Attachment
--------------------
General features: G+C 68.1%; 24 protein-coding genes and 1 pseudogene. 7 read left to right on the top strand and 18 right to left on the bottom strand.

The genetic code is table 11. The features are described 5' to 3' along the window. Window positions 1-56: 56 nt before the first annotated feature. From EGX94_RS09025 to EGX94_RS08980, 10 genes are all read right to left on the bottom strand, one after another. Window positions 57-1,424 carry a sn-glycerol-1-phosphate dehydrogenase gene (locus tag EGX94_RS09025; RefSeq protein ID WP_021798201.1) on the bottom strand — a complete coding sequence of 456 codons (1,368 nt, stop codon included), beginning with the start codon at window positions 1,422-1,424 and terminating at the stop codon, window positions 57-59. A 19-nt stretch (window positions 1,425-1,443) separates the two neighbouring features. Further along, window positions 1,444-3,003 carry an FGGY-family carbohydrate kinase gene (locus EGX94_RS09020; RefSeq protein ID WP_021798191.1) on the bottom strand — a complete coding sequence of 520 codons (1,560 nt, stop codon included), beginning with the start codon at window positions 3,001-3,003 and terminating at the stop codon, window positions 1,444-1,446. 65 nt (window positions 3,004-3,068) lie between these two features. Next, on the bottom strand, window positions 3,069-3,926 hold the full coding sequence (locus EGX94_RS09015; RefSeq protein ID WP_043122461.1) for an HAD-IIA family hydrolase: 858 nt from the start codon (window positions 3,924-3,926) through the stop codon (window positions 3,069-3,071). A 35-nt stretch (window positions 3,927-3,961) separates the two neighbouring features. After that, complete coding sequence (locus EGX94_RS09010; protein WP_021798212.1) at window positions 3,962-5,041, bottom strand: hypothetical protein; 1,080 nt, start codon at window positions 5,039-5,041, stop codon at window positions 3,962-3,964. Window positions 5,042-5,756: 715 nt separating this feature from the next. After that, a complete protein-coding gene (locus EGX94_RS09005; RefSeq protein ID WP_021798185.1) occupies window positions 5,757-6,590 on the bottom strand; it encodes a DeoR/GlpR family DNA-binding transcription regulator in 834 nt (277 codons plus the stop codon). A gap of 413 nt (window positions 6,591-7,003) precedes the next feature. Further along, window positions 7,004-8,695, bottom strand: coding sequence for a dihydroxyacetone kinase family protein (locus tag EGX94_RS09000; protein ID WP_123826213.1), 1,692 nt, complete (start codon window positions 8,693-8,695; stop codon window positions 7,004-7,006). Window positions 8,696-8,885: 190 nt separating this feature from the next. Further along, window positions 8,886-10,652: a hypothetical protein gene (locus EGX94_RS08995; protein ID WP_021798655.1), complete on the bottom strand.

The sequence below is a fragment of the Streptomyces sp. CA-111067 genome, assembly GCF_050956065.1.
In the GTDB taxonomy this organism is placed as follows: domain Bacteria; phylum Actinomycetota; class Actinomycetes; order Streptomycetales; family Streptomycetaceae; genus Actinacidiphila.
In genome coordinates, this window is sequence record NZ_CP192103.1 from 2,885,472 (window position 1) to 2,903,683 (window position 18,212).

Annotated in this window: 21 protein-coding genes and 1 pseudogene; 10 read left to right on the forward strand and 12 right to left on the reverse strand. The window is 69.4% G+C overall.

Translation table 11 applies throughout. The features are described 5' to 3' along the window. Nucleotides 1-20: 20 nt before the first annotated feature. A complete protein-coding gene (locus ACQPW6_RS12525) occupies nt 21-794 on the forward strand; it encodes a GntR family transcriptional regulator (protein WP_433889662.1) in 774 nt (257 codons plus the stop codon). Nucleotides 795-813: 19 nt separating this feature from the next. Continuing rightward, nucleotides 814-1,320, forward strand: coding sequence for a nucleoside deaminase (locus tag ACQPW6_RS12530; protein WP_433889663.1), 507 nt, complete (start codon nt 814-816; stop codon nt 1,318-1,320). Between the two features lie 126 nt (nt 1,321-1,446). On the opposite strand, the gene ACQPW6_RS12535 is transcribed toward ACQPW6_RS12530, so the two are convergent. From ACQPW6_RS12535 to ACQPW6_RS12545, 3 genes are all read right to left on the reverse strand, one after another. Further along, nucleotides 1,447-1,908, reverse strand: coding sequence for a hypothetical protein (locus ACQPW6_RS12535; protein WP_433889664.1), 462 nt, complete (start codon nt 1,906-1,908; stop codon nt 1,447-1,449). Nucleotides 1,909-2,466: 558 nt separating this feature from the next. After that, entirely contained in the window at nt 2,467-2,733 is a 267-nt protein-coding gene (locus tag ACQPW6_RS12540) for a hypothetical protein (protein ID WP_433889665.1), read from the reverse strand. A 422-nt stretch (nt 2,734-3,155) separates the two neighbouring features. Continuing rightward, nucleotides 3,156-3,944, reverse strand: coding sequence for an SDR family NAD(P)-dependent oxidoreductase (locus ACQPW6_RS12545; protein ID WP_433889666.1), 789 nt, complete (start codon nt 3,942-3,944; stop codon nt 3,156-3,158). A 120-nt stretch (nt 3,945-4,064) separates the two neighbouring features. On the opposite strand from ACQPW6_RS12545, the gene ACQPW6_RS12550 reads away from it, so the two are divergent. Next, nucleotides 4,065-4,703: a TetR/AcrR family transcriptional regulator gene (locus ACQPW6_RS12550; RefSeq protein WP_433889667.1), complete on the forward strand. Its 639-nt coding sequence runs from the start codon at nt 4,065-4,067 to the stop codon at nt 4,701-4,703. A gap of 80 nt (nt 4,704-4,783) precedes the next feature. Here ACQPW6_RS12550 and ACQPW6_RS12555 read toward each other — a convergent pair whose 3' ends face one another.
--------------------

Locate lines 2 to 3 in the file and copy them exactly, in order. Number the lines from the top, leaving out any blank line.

The genetic code is table 11. The features are described 5' to 3' along the window. Window positions 1-56: 56 nt before the first annotated feature. From EGX94_RS09025 to EGX94_RS08980, 10 genes are all read right to left on the bottom strand, one after another. Window positions 57-1,424 carry a sn-glycerol-1-phosphate dehydrogenase gene (locus tag EGX94_RS09025; RefSeq protein ID WP_021798201.1) on the bottom strand — a complete coding sequence of 456 codons (1,368 nt, stop codon included), beginning with the start codon at window positions 1,422-1,424 and terminating at the stop codon, window positions 57-59. A 19-nt stretch (window positions 1,425-1,443) separates the two neighbouring features. Further along, window positions 1,444-3,003 carry an FGGY-family carbohydrate kinase gene (locus EGX94_RS09020; RefSeq protein ID WP_021798191.1) on the bottom strand — a complete coding sequence of 520 codons (1,560 nt, stop codon included), beginning with the start codon at window positions 3,001-3,003 and terminating at the stop codon, window positions 1,444-1,446. 65 nt (window positions 3,004-3,068) lie between these two features. Next, on the bottom strand, window positions 3,069-3,926 hold the full coding sequence (locus EGX94_RS09015; RefSeq protein ID WP_043122461.1) for an HAD-IIA family hydrolase: 858 nt from the start codon (window positions 3,924-3,926) through the stop codon (window positions 3,069-3,071). A 35-nt stretch (window positions 3,927-3,961) separates the two neighbouring features. After that, complete coding sequence (locus EGX94_RS09010; protein WP_021798212.1) at window positions 3,962-5,041, bottom strand: hypothetical protein; 1,080 nt, start codon at window positions 5,039-5,041, stop codon at window positions 3,962-3,964. Window positions 5,042-5,756: 715 nt separating this feature from the next. After that, a complete protein-coding gene (locus EGX94_RS09005; RefSeq protein ID WP_021798185.1) occupies window positions 5,757-6,590 on the bottom strand; it encodes a DeoR/GlpR family DNA-binding transcription regulator in 834 nt (277 codons plus the stop codon). A gap of 413 nt (window positions 6,591-7,003) precedes the next feature. Further along, window positions 7,004-8,695, bottom strand: coding sequence for a dihydroxyacetone kinase family protein (locus tag EGX94_RS09000; protein ID WP_123826213.1), 1,692 nt, complete (start codon window positions 8,693-8,695; stop codon window positions 7,004-7,006). Window positions 8,696-8,885: 190 nt separating this feature from the next. Further along, window positions 8,886-10,652: a hypothetical protein gene (locus EGX94_RS08995; protein ID WP_021798655.1), complete on the bottom strand.

The sequence below is a fragment of the Streptomyces sp. CA-111067 genome, assembly GCF_050956065.1.